Multi-Modal Economics on Recent Trip

For my trip to Portland for the XOXO event, I opted to go by train and use car2go here in Seattle and down in Portland. The train was $100 with tax round-trip including business class each way. The train has Wi-Fi, which is halfway reliable in the more populated areas of the route. (Business class on the 3 1/2-hour route gets you a nicer seat, including a single when you're traveling alone, and a power outlet, as well as a $2 discount on the club car, which has fairly decent food.) 

car2go is a one-way car-sharing service, unlike ZipCar, which requires that you return the car to its allotted parking space at the point of origin. car2go has negotiated with cities to pay them in lieu of lost parking fees. The car has to be returned within the home zone, which can be as large as an entire city or metro area, but not to any particular place within it.

Depending on the city, you can park nearly anywhere there is no time-of-day "no parking" restriction. In Portland, everywhere; in Seattle, it has to be a two-hour or longer or unrestricted spot. You don't feed a meter, either; that's included. The cost in Seattle and Portland is 38¢ per minute up to a cap of $14 per hour or $72 a day. Seattle adds 20%  tax! Portland adds none.

While it's only 180 miles to Portland, and it should take about three hours, my trips invariably take four or longer. There's always an accident or slowdown. I need to stop and stretch my legs. The commuter train is about 3 1/2 hours; it's a bit longer for the long-haul Amtrak runs that span the whole Pacific coast. 

Not only do I have to deal with the tedium of being at the wheel, it carries a cost beyond gas. The IRS currently allows 60¢ per mile reimbursement. For the 360-mile roundtrip plus probably 50 miles of driving within Portland, I would have paid or incurred a total of $260 in gas and wear and tear.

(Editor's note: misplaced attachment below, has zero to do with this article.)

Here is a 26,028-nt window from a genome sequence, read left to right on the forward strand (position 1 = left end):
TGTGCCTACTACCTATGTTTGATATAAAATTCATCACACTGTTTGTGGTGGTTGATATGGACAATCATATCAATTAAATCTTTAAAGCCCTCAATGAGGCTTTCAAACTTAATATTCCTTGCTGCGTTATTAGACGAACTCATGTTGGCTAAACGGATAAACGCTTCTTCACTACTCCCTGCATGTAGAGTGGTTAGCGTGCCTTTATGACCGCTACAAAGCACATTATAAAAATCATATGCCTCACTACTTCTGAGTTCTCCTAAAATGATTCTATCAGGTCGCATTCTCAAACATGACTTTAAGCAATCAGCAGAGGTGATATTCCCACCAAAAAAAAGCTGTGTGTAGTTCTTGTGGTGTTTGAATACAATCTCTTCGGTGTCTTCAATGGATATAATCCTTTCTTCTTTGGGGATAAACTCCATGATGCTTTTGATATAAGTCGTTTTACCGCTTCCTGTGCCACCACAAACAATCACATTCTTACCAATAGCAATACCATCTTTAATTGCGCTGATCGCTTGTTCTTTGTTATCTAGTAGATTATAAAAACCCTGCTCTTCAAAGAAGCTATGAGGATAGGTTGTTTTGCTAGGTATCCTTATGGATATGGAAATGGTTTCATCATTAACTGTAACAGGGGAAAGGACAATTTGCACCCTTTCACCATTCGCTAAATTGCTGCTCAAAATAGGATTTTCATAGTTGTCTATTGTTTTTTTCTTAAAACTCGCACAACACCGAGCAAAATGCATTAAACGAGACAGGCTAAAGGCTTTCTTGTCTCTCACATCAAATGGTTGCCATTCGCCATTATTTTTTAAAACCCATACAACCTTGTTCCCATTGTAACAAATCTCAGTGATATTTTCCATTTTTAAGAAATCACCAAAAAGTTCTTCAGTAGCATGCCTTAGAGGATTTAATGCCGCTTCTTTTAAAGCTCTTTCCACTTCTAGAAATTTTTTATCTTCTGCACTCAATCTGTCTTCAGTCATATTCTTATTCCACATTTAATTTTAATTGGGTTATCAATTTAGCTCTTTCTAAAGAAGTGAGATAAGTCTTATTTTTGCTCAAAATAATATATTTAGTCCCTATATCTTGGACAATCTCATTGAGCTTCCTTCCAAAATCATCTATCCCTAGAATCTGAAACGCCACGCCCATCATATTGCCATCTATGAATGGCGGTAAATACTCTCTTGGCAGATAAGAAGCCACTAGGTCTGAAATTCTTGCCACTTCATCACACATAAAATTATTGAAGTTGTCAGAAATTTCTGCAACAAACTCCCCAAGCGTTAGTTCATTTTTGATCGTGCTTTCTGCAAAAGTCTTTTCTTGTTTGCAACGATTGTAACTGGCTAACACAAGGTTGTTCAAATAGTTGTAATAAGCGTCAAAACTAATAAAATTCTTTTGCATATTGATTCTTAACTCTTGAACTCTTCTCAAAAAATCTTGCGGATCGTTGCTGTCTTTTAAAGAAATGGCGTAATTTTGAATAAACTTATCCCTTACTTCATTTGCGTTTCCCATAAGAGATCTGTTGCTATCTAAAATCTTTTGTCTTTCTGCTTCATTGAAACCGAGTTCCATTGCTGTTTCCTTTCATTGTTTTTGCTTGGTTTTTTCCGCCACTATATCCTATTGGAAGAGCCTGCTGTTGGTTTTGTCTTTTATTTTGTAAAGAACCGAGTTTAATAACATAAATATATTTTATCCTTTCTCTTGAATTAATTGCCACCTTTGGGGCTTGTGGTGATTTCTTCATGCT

I checked on rental cars to combine train and a local car: $250 was the best I found for renting a car anywhere near the train station. Plus, I would have had to pay the high cost of parking in downtown Portland, which rivals Seattle. Parking is tight, thus the cost. 

I stayed with my brother-in-law and his wife, and their neighborhood always seemed to have a few cars within a half-mile to one mile away. It was good to need to walk, too. A few nights, I'd return late and park in front of their house, and the car would be there in the morning to carry me off.

Between using a car2go from home to the Seattle train station and back on my return (several were within two blocks of the station), and a couple dozen short-distance uses in Portland, the grand total was about $104: no feeding meters, no worrying about finding a long-term spot, and several miles of good walking, too. I think it was the right call. 

 (car2go ain't perfect. A car ostensibly within a few blocks of my house wasn't present, and I had to dash to get to a cluster a half-mile further away, which disappeared from the app display after I found the missing car was — missing. I couldn't sort out the weird trunk opening mechanism in a rush, and had to call to get the firm to deal with it when I parked near the train station. [I had made sure everything was closed, and the car insisted it wasn't.] They took care of it. But I made the train and everything after that was smooth sailing.)